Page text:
“Negotiations are complicated, messy things,” says Butte-Dahl. “Everyone wants something different. You may know what your negotiating position is, but you may not be quite sure of what other parties are trying to get out of these conversations. It’s a process of trial and error. The students come in the first day thinking they know what’s going to happen and how it’s all going to unfold, and they build a strategy around it and then their strategy goes out the window. It happens every year.”
Before the simulation, the students spent several weeks drafting remarks and planning negotiation strategy for their team. Though their immediate concern was the simulation, the same skills will benefit them for years to come. “It’s unlikely that any of them will work in a professional capacity on the Cyprus issue specifically,” says Pekkanen, “but they are very likely to work in small groups, need to exercise leadership, and be good at communication and negotiation.”
As the two-day Cyprus simulation began, the excitement and nerves were palpable. Koenig, Yesilada, and other experts mentored individual teams. Three officers from the U.S. Army War College handled the logistics as teams negotiated in different locations throughout the two-day exercise. At the center of it all was Ambassador Thomas Pickering, a long-time friend to the Jackson School, who played the role of the United Nations Secretary General’s advisor on Cyprus and served as mediator in all the negotiations. “Ambassador Pickering is one of the most distinguished ambassadors alive today, so his willingness to participate in this has been amazing,” says Butte-Dahl. “He’s the consummate diplomat, and he’s seen it all.”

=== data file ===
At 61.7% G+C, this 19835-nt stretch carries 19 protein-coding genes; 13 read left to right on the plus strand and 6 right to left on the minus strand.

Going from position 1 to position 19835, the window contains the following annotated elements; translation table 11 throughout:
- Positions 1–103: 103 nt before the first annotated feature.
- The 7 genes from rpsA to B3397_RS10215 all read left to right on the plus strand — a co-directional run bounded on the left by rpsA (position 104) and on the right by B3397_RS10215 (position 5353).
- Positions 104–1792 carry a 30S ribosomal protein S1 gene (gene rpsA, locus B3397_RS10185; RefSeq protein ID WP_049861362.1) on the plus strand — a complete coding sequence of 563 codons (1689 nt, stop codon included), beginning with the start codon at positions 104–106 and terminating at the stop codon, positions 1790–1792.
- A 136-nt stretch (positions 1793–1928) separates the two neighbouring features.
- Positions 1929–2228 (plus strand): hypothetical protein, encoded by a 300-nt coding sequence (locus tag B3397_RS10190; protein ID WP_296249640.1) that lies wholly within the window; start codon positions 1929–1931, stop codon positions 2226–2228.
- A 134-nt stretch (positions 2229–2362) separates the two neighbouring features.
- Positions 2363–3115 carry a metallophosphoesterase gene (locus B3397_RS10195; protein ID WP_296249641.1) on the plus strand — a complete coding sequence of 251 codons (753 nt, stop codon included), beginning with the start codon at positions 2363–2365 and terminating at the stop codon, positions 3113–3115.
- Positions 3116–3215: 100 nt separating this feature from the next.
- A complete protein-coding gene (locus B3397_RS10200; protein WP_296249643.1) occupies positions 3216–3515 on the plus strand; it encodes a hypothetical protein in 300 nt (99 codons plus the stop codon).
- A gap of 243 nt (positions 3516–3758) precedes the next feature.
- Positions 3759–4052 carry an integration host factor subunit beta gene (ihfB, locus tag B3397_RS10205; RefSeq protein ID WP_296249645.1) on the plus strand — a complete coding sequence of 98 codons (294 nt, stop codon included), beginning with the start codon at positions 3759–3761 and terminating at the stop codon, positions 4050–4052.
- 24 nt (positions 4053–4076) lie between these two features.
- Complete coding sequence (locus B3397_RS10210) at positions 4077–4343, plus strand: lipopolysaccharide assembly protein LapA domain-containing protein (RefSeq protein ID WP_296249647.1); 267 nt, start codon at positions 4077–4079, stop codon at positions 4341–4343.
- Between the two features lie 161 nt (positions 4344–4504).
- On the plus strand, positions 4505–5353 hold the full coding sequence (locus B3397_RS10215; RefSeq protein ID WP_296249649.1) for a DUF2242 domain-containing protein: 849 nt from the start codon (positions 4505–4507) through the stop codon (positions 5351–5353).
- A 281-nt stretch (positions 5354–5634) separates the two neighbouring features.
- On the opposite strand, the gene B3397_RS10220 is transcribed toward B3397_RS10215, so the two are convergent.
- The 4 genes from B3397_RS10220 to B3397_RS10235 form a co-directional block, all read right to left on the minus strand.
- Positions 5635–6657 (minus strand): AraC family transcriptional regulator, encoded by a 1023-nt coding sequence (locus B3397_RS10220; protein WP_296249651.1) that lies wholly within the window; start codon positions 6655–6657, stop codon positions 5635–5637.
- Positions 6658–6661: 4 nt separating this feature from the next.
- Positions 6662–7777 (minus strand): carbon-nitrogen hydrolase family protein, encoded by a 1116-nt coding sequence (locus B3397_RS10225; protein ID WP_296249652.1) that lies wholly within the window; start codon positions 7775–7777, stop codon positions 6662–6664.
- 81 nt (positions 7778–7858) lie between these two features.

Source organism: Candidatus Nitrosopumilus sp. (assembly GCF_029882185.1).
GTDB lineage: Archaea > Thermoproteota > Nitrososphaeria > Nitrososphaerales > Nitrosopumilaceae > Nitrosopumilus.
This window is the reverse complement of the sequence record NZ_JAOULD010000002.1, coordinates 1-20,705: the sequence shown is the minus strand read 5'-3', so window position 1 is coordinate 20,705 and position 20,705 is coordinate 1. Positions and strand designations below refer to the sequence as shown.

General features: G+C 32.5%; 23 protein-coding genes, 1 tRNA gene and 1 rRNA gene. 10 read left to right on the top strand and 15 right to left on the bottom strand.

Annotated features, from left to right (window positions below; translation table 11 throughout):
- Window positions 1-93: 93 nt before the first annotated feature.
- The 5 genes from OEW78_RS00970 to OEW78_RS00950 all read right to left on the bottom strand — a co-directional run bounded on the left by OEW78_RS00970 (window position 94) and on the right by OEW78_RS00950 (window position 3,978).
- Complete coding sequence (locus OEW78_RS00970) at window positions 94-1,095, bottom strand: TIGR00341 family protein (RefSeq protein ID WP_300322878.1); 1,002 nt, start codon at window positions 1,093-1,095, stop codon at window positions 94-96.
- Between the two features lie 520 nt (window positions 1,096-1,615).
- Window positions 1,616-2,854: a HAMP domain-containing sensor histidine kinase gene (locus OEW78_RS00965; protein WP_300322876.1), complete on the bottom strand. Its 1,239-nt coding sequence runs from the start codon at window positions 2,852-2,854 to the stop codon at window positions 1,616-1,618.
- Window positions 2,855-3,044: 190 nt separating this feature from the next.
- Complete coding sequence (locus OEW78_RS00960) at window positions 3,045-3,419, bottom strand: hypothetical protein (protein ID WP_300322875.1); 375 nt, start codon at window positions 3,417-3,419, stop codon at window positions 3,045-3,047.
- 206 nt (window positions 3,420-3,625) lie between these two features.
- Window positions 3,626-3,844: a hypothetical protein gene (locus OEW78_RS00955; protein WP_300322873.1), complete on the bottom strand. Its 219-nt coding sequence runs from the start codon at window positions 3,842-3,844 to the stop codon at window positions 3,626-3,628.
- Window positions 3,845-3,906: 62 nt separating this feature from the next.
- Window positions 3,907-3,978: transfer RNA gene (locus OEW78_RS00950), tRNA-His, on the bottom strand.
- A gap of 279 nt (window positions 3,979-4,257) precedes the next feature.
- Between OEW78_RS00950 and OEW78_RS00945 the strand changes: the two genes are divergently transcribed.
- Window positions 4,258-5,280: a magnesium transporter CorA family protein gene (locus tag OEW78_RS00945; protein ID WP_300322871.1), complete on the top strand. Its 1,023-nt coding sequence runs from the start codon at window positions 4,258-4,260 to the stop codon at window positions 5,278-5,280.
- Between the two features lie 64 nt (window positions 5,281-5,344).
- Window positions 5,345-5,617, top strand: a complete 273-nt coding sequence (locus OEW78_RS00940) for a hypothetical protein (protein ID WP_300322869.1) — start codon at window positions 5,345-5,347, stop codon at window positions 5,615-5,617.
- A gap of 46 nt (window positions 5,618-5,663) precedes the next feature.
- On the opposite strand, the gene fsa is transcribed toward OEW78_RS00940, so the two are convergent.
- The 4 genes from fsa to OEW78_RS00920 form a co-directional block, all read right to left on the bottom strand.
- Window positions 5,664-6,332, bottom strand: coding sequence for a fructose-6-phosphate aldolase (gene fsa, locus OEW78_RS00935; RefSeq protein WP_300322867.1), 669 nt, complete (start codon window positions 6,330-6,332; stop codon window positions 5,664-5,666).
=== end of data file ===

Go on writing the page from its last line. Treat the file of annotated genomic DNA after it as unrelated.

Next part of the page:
Amidst all the tumult, Pekkanen continued to teach, pulling students aside as needed to shed light on their actions without intervening. “I didn’t tell them, ‘You should really go talk to Turkey,’” Pekkanen explains. “What I would say is, ‘Why was that a successful negotiation? What happened in there?’ If there’s a moment when I can bring them into learning about what they’re doing as they are doing it, that’s great.”
One of those teachable moments came when Walrod stormed out of the negotiation session. It was a bold move, especially given that the session was presided over by Ambassador Pickering, whom Walrod — who works for the State Department in real life — had been particularly honored to meet. But when Pekkanen spoke with Walrod about her exit, it was to offer praise rather than criticism.
“I don’t think the delegation would actually have stormed out at that point in the negotiation, but I didn’t care,” says Pekkanen. “I loved it, because she pushed out of her comfort zone to do something that wasn’t natural. This was an opportunity to experiment with negotiation tactics. That’s what I want to see in a simulation--students getting to learn and explore things in a way they can’t in a typical class environment and might not be free to experiment with in their jobs.”
As it turned out, that exit was not Walrod’s only bold move. Ten minutes before the closing session, she had a secret meeting in a restroom with a representative from the Turkish Cypriot side to finalize an agreement.
Bathroom negotiations aside, the Cyprus conflict was not resolved over the course of the exercise. But that, says Butte-Dahl, is beside the point.
“We tell students from the beginning that the goal is not to solve the crisis. What matters is what they learn through the process,” says Butte-Dahl. “The course and simulation allow us to link the students’ academic experience to the world in which they are living and working. It’s a great way for them to try, and perhaps fail, before they have to do it again in the real world, with much higher stakes.”
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For more about the MAAIS program, visit www.appliedinternationalstudies.uw.edu.